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More News Than You Can Shake A Stick At: September 12, 2007

(Robert L Note: Finally we are into the thick of hockey talk that isn't just print and rumour based. We can now start sinking teeth into the actual blood, sweat, tears and high sticks that games are made up of.

I must admit that it is quite the change of pace from the slower trickles of the summer and I will be hard pressed to keep up on every detail between games and days off. Long elaborate posts on singular subjects must now give way to more concise summations of fact and opinion.

The shifting of gears means that I must now crank it up from the casual mode into that of a multitasking ambidextrous schizophrenic cockeyed splitscreen scribbler with a mental notepad of unlimited space and proportions.

Occasionally, I will be posting in a random news style in order to tackle batches of subject matter at once. In stretches between games, you may find me jutting out these quickies, as I like to touch on just about everything that occurs with the Canadiens, from perimeter matters to the analysis of games and players.

So in that spirit, here is the first of many "More News Than You Can Shake A Stick At" columns. Enjoy!)


Last week the Canadiens official website paid tribute to former Habs captain Pierre Turgeon on the announcement of his retirement, which I found extremely odd and uncomfortable.

Apologies accepted if you blinked and missed Turgeon's captaincy. The player nicknamed the "Tin Man" is best remembered as the captain who carried the torch from the Forum to the Molson centre in a ceremony of great fanfare over a decade ago. Turgeon spent less than two full seasons with the Canadiens, enjoying a great 1995-96 campaign before bolting early in the following season.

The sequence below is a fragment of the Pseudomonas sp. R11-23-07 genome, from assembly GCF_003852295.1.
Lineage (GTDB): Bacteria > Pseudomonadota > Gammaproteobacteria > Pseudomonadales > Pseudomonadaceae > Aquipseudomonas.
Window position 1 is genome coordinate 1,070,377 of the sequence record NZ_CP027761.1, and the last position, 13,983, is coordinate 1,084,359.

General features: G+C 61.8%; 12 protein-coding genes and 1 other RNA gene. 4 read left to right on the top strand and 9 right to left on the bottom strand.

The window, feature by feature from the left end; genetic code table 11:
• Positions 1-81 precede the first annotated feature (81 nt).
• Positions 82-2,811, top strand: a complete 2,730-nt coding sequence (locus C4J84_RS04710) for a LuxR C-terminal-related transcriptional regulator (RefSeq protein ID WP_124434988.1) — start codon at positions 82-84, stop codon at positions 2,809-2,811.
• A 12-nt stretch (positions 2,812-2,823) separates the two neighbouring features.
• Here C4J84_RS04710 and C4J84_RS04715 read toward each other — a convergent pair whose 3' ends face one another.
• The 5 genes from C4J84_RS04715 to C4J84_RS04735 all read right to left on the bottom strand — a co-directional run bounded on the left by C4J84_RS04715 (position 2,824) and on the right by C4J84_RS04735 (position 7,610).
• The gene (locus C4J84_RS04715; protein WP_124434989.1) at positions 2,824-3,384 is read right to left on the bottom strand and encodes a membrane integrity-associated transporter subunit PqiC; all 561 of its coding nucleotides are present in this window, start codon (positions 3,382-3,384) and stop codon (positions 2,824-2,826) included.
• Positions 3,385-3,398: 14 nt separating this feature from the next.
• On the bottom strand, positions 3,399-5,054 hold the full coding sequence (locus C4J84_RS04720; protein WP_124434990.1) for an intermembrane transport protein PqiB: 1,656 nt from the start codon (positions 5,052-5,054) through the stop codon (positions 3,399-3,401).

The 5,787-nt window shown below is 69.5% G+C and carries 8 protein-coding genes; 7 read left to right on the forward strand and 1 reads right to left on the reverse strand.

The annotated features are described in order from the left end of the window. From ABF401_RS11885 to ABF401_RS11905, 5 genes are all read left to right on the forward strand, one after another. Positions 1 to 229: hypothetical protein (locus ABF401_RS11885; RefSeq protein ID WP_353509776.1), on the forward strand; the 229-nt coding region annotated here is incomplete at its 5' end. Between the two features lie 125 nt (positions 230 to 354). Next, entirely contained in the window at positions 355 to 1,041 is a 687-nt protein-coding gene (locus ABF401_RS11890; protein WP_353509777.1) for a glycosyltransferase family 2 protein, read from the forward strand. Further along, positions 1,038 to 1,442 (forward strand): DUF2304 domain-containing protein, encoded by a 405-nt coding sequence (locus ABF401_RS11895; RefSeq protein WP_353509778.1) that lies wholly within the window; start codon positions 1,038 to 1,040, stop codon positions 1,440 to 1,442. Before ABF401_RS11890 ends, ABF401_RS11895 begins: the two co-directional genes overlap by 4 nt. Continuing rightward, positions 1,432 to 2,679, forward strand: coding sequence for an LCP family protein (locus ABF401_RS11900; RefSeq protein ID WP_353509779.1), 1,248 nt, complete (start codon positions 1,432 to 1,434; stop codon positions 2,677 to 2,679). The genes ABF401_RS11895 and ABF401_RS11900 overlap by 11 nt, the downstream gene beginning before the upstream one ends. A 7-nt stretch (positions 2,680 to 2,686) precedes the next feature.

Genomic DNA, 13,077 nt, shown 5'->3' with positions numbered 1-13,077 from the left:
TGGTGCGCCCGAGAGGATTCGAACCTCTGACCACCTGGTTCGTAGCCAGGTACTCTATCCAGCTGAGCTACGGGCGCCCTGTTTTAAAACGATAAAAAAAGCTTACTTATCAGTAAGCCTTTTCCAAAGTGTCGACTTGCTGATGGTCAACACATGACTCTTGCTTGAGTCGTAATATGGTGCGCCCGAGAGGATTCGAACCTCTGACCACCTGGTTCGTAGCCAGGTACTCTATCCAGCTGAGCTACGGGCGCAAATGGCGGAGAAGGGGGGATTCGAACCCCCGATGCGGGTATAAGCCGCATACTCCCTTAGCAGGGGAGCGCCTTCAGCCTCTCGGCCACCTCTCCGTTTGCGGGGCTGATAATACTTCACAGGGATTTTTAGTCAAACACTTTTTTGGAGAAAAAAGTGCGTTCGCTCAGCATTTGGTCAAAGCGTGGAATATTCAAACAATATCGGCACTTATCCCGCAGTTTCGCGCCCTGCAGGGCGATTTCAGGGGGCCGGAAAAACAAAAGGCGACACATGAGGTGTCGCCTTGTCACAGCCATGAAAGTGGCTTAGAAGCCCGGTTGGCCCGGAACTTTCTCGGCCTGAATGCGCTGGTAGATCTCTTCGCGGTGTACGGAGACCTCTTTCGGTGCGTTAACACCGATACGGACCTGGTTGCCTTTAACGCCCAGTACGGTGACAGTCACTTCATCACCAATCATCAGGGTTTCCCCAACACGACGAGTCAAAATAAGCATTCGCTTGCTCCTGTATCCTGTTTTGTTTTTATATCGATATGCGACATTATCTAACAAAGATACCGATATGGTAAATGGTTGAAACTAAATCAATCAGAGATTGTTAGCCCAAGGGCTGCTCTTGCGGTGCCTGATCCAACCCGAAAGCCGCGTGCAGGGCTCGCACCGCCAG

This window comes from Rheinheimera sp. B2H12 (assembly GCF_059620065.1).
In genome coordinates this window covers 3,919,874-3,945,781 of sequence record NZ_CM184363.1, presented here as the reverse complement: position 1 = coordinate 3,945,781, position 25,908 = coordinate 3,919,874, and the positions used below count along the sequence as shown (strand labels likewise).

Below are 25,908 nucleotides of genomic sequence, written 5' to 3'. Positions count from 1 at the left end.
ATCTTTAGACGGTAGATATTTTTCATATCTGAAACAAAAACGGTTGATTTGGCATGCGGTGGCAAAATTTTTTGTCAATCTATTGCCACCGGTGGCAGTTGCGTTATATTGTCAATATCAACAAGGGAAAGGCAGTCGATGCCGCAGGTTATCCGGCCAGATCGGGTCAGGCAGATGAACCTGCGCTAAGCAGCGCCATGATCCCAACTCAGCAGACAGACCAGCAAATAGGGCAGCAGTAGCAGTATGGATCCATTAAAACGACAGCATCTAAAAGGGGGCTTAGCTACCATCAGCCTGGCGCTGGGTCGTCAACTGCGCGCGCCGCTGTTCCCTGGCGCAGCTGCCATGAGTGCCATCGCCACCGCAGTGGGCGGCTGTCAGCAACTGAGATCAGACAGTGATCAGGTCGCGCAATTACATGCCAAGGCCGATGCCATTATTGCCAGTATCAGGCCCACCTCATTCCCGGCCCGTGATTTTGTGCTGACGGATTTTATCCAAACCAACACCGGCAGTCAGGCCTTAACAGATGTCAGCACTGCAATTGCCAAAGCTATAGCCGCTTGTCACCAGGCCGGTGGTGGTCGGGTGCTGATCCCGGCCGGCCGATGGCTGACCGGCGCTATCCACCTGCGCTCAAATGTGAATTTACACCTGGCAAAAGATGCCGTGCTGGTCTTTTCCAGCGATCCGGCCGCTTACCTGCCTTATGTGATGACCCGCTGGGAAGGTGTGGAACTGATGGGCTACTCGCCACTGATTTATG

In 104 games with the Canadiens, Turgeon notched a dandy 50 goals and 77 assists, adding another 6 points in 6 playoff games. Playing with the likes of Vincent Damphousse and Mark Recchi, and rookies Saku Koivu and Valeri Bure ( both 20 goal men that year), Turgeon was the last supreme offensive talent the Habs have had.

Early next season, with Koivu rising to the top of league scorer's, Turgeon dropped down to 3rd line center behind our present Finnish captain and Damphousse, and the pressure of playing in Montreal got to him. He approached weak kneed GM Houle and his trade wish was quickly exorcised.

He proved he meritted the nickname in that gutless moment, and would never again achieve such heights in the remaing 10 years of his career.

Greatest Hockey Legends has a succinct write up on Turgeon that squarely opens up the question of what would have been, had he only been more mentally tough. Maybe "Scarecrow" is a more fitting moniker.


Le Journal De Montreal columnist and Hockey Hall Of Fame honouree Bertrand Raymond has been one of my most profound influences as a writer. Despite that he writes French columns, his usually balanced perspective made him a french Red Fisher in my thinking. Fair, to the point, and honest, were his trademarks. I've read and enjoyed him for decades as a refreshing read, a trusted and well informed source. Compared with the bombastic La Presse writers who pounced on every linguistic issue of the Canadiens fabric, often "creating" their own headlines, Raymond always saw a bigger picture and perspective.

The Raymond I know now, is not the same enshrined and honoured writer I grew up respecting. He takes timely swipes at the Canadiens management for every language issue and does not seem to envision the team beyond its present season. He previously gave it good to the Habs for passing on Angelo Esposito at the draft, and is now kicking up dog dropping over the Canadiens passing over of David Perron in favor of Max Pacioretty.